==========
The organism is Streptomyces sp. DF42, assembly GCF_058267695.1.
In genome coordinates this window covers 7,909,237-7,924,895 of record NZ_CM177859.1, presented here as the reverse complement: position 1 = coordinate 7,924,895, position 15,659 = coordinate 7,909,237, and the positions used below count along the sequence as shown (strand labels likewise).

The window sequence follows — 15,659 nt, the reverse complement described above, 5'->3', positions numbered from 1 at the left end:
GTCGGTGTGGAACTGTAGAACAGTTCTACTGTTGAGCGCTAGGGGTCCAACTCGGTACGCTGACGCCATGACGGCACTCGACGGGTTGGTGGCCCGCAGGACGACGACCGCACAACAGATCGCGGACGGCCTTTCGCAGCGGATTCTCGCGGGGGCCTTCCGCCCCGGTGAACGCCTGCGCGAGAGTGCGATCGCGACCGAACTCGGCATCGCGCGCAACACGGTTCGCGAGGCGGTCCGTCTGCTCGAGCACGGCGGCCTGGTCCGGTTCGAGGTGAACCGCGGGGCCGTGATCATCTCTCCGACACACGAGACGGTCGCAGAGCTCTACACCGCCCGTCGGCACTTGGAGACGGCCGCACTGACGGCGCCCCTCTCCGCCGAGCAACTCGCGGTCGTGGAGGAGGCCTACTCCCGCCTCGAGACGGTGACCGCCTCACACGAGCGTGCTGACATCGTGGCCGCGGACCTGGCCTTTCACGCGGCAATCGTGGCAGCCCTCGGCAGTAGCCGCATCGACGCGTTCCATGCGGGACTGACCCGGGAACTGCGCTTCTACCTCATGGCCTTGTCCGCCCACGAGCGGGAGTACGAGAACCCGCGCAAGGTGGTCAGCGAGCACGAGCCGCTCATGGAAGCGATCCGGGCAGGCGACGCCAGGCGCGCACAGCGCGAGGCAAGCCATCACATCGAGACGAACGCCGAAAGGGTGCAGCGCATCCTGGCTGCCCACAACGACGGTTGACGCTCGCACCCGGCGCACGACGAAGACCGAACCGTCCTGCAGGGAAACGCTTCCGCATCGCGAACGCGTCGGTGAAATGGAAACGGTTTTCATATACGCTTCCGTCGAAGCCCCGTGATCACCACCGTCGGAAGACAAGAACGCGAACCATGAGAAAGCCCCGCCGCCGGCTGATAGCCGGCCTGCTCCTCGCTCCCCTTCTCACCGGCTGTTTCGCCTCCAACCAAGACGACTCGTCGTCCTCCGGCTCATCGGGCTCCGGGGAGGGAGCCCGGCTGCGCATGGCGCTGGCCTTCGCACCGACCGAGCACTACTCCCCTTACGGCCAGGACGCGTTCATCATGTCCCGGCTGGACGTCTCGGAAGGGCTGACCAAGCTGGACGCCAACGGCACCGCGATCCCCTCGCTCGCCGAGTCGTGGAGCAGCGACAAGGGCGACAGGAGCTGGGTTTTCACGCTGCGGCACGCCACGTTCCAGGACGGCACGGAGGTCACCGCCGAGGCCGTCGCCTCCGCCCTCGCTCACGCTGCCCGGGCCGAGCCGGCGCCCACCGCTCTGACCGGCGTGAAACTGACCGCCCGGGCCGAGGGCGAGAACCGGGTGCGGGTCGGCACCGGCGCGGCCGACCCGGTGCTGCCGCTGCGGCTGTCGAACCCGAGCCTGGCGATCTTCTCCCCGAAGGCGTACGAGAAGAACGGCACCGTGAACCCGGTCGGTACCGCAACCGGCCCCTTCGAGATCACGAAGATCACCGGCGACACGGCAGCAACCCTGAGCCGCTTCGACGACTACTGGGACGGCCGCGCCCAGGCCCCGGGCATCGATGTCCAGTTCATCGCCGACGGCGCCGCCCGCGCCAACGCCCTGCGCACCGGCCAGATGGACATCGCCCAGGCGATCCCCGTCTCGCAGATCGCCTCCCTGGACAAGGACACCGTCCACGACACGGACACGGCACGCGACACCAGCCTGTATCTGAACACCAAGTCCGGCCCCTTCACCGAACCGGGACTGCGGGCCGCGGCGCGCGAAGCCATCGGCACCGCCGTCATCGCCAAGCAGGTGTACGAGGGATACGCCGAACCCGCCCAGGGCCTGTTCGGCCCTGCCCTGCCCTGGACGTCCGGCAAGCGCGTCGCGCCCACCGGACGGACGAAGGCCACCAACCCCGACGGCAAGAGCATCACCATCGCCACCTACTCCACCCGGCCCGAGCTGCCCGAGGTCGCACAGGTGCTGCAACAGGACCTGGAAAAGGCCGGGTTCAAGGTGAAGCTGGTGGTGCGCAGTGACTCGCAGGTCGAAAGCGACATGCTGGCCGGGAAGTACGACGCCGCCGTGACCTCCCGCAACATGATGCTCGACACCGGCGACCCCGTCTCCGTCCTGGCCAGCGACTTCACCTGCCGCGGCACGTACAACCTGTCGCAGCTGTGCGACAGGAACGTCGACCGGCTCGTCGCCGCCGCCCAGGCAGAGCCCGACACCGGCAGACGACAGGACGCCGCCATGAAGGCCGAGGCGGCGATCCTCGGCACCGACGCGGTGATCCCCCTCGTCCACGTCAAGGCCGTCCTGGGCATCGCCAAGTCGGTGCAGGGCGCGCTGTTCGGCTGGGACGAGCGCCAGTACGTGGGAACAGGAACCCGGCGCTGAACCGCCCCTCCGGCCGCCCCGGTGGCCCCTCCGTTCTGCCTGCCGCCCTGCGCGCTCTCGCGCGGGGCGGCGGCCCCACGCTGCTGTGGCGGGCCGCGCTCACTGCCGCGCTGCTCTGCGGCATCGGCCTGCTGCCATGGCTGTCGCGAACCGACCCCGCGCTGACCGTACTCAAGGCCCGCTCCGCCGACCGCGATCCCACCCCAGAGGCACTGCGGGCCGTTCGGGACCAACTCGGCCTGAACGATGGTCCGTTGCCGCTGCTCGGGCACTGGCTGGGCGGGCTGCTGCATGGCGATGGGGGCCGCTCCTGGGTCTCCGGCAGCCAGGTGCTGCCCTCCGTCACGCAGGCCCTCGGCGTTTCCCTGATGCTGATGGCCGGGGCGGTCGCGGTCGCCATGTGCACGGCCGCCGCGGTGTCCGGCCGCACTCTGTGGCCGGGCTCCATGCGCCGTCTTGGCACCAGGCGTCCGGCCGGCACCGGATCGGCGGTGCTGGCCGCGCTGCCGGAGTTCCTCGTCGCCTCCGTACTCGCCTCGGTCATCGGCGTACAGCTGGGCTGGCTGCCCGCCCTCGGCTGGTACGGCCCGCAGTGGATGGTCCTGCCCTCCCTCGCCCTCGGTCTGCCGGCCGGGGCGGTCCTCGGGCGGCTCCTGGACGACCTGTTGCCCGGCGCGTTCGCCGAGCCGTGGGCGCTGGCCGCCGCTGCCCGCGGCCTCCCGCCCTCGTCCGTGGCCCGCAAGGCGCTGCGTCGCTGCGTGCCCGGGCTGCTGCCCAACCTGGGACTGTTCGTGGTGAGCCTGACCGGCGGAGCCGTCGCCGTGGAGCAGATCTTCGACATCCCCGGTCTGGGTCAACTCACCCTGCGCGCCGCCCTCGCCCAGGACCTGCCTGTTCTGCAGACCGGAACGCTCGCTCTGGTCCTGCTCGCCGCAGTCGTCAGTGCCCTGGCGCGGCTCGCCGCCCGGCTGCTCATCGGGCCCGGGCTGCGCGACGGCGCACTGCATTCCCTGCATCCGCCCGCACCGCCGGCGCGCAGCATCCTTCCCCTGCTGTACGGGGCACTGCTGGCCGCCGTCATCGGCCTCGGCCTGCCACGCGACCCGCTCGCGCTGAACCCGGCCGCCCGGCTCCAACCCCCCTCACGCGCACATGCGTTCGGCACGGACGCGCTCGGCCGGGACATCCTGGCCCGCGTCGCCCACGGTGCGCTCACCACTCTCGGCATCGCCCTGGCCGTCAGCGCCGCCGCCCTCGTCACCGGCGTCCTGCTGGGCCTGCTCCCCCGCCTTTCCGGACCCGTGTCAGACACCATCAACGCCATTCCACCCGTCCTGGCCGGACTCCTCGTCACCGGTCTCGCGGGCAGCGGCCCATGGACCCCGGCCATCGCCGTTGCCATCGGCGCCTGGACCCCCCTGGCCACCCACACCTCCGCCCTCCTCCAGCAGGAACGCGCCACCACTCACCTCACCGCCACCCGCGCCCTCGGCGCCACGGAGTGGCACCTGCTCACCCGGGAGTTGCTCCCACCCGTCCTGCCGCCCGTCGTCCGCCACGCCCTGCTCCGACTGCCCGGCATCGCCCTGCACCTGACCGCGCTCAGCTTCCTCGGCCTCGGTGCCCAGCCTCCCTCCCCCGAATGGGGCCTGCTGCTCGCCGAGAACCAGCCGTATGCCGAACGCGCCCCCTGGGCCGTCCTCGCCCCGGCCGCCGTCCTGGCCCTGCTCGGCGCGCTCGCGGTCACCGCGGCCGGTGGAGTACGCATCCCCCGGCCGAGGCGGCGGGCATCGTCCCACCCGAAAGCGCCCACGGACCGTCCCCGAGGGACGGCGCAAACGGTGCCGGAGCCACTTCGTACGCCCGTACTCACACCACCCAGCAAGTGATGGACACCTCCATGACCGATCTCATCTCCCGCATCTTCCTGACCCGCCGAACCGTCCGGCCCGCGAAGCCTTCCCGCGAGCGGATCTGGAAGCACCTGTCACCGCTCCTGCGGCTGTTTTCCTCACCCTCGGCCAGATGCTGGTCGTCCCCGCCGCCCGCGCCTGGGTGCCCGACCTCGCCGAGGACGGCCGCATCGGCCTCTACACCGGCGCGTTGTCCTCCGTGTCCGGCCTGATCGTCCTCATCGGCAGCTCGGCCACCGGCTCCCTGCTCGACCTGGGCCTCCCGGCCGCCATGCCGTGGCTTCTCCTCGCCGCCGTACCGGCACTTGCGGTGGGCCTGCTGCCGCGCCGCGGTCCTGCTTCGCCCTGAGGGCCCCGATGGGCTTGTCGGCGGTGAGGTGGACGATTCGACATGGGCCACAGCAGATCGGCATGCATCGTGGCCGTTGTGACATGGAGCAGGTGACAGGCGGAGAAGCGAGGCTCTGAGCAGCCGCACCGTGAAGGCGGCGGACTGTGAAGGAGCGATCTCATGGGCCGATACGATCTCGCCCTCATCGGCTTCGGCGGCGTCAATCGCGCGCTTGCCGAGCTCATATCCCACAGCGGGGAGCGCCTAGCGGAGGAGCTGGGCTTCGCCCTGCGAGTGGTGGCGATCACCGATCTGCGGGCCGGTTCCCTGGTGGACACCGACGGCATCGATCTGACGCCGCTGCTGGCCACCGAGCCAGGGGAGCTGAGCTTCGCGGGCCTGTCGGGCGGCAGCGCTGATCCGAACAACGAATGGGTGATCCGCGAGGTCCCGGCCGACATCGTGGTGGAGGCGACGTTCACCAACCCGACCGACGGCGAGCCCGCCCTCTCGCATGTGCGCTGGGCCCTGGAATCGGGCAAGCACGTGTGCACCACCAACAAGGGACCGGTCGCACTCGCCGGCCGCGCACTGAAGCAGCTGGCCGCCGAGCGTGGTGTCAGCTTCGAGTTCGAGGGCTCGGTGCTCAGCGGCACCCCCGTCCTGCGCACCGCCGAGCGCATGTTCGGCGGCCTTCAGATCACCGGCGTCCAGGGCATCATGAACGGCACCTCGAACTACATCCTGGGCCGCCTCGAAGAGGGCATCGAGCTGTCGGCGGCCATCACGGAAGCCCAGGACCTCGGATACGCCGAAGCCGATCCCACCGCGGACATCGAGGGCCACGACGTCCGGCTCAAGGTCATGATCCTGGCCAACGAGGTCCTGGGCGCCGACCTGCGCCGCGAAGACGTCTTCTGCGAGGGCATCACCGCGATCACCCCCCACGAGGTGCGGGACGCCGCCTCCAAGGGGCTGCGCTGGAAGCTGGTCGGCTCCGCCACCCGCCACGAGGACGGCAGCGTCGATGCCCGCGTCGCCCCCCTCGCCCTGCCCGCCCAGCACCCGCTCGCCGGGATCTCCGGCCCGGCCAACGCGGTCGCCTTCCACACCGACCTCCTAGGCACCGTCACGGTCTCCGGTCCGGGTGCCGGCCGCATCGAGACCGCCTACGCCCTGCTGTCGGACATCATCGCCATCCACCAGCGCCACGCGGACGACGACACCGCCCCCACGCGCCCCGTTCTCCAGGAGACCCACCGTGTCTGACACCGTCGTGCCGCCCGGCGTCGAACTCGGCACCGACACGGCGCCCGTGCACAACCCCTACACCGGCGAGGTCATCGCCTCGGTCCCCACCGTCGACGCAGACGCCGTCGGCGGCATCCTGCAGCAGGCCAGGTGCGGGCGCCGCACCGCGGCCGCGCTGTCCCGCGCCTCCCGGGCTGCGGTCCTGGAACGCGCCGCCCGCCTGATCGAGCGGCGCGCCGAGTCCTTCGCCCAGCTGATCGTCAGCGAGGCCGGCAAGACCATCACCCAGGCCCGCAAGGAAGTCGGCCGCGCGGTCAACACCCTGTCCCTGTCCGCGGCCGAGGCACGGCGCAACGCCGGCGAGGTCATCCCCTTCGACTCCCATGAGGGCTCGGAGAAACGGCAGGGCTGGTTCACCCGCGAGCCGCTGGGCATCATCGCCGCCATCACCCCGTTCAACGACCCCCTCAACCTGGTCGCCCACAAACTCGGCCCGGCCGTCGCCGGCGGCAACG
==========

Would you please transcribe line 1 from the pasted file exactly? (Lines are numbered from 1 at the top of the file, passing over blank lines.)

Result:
The organism is Streptomyces sp. DF42, assembly GCF_058267695.1.